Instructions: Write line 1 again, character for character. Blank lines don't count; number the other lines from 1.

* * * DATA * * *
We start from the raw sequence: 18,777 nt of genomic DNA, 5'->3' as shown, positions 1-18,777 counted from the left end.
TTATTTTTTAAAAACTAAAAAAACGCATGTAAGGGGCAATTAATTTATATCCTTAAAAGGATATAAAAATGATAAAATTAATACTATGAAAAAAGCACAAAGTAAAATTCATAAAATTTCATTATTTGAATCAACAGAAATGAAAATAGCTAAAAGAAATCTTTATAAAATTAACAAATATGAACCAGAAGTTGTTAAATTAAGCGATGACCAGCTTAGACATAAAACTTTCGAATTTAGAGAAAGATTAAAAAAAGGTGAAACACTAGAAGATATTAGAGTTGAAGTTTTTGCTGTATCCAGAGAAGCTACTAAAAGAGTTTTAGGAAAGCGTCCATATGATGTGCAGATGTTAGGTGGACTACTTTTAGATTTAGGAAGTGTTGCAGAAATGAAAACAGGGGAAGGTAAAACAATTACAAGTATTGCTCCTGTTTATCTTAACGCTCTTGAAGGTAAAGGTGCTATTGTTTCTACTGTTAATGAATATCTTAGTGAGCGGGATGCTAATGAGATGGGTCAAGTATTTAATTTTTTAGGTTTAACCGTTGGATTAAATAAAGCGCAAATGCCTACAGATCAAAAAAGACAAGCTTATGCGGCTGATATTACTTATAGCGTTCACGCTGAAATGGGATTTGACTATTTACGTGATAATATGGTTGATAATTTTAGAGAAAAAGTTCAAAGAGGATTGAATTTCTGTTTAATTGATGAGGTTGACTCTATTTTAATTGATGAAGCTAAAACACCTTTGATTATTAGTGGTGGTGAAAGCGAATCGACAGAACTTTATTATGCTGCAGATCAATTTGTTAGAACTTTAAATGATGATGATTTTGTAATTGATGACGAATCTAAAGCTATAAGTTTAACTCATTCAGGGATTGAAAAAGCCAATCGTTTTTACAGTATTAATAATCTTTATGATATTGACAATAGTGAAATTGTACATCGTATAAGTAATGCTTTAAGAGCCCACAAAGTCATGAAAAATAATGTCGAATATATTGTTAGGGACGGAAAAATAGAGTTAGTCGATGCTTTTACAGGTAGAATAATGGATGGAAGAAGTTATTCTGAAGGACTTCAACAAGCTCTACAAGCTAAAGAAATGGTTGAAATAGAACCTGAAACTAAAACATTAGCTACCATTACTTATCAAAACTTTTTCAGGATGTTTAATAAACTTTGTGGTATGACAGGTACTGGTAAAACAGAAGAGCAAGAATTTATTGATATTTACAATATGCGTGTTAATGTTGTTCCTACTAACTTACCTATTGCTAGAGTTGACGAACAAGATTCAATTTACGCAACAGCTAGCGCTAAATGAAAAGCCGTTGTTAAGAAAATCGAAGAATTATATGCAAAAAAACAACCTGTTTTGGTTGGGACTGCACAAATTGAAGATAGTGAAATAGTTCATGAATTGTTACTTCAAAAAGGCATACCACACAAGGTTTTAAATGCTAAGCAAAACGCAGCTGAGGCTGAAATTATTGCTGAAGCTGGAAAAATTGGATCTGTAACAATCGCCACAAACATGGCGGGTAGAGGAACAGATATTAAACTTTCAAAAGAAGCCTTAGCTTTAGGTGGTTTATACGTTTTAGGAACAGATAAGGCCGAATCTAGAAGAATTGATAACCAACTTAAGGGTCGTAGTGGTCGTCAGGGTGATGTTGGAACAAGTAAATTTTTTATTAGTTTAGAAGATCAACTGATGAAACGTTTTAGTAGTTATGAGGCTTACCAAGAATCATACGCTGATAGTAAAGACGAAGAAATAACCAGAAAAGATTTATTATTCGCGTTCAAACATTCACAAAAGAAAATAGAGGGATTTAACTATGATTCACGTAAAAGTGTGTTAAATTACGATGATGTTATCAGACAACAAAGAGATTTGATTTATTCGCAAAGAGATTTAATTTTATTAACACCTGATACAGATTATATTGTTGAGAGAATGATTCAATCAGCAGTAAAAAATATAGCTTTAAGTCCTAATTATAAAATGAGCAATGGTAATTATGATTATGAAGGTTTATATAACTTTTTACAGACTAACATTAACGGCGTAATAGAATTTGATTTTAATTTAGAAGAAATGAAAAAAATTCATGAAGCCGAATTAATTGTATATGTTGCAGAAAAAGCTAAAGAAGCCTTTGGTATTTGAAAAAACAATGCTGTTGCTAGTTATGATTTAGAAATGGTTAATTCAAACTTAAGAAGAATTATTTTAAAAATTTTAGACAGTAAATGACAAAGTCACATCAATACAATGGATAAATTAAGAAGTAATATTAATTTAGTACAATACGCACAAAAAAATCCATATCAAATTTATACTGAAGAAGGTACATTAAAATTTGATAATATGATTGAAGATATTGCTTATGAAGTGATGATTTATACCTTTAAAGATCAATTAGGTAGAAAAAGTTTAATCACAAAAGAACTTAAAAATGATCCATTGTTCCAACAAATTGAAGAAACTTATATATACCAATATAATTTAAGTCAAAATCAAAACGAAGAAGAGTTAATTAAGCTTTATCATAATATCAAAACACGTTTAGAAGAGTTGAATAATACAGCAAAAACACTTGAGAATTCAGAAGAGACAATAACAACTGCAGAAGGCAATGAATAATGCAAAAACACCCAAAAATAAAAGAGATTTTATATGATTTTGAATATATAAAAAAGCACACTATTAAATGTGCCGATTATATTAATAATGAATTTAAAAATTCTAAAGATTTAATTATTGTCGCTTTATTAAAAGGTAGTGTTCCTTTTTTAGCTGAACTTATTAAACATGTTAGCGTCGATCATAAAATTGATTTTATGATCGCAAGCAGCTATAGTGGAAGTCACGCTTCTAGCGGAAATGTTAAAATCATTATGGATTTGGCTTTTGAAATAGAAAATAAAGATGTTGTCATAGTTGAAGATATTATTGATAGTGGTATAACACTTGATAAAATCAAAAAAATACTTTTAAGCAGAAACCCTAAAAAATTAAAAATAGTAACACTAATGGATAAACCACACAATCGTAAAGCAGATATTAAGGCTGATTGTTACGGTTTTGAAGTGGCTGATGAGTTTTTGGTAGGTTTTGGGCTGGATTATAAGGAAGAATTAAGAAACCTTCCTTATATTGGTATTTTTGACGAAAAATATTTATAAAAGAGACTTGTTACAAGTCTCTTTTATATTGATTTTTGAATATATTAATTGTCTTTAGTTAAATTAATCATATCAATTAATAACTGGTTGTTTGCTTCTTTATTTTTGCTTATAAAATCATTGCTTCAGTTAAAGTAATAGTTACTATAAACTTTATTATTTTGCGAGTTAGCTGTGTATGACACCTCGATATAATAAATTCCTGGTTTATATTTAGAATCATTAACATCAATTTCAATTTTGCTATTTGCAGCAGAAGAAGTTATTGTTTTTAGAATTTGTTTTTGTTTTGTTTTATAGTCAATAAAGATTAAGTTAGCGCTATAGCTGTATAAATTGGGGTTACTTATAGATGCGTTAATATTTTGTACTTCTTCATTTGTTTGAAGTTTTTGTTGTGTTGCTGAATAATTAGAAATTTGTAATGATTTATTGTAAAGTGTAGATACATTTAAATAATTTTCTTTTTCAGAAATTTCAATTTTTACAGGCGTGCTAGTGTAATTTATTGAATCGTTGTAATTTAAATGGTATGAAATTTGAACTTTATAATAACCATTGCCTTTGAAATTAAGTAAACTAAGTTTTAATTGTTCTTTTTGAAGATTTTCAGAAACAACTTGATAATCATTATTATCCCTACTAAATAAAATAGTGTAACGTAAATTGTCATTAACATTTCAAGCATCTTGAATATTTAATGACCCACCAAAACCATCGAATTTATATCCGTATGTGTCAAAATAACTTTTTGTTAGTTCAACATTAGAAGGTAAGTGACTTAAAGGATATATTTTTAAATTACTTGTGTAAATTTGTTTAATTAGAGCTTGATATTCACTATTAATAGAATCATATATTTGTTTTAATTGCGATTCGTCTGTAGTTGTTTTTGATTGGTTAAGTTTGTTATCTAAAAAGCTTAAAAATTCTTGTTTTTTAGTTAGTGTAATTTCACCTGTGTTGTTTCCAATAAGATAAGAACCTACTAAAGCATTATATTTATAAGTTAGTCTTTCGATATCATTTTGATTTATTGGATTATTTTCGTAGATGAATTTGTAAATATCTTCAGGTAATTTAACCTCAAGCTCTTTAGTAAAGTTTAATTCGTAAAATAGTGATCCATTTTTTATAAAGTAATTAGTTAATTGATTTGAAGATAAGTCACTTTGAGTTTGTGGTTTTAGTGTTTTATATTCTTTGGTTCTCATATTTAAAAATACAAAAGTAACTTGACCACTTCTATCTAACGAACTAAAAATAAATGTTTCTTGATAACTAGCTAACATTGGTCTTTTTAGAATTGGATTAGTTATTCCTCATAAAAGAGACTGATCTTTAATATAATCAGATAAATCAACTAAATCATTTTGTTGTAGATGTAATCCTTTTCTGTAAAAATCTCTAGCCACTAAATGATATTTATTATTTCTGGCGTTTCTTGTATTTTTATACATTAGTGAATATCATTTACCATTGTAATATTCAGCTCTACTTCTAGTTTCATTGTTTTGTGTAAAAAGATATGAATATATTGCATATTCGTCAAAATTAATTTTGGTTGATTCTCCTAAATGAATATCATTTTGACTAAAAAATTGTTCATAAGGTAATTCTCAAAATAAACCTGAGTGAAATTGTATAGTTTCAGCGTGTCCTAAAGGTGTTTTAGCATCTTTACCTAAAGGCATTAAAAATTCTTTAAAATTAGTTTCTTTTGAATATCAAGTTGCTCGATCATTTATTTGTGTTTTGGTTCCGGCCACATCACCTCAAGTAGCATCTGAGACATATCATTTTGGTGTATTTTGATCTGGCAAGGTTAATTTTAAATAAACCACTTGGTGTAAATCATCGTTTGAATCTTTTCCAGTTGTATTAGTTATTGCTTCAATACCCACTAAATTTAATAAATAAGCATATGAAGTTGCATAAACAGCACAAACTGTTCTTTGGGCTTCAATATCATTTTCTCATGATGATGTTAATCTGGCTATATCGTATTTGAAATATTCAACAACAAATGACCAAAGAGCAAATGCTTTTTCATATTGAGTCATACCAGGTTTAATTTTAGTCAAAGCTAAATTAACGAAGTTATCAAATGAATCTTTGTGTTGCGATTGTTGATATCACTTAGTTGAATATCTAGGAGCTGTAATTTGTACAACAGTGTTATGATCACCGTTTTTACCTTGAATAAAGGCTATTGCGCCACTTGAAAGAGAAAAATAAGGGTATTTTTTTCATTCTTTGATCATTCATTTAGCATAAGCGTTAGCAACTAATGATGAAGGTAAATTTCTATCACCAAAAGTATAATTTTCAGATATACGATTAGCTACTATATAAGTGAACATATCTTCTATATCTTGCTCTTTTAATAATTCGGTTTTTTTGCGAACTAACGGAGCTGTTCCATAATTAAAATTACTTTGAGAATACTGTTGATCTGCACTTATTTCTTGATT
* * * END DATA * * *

We start from the raw sequence: 18,777 nt of genomic DNA, 5'->3' as shown, positions 1-18,777 counted from the left end.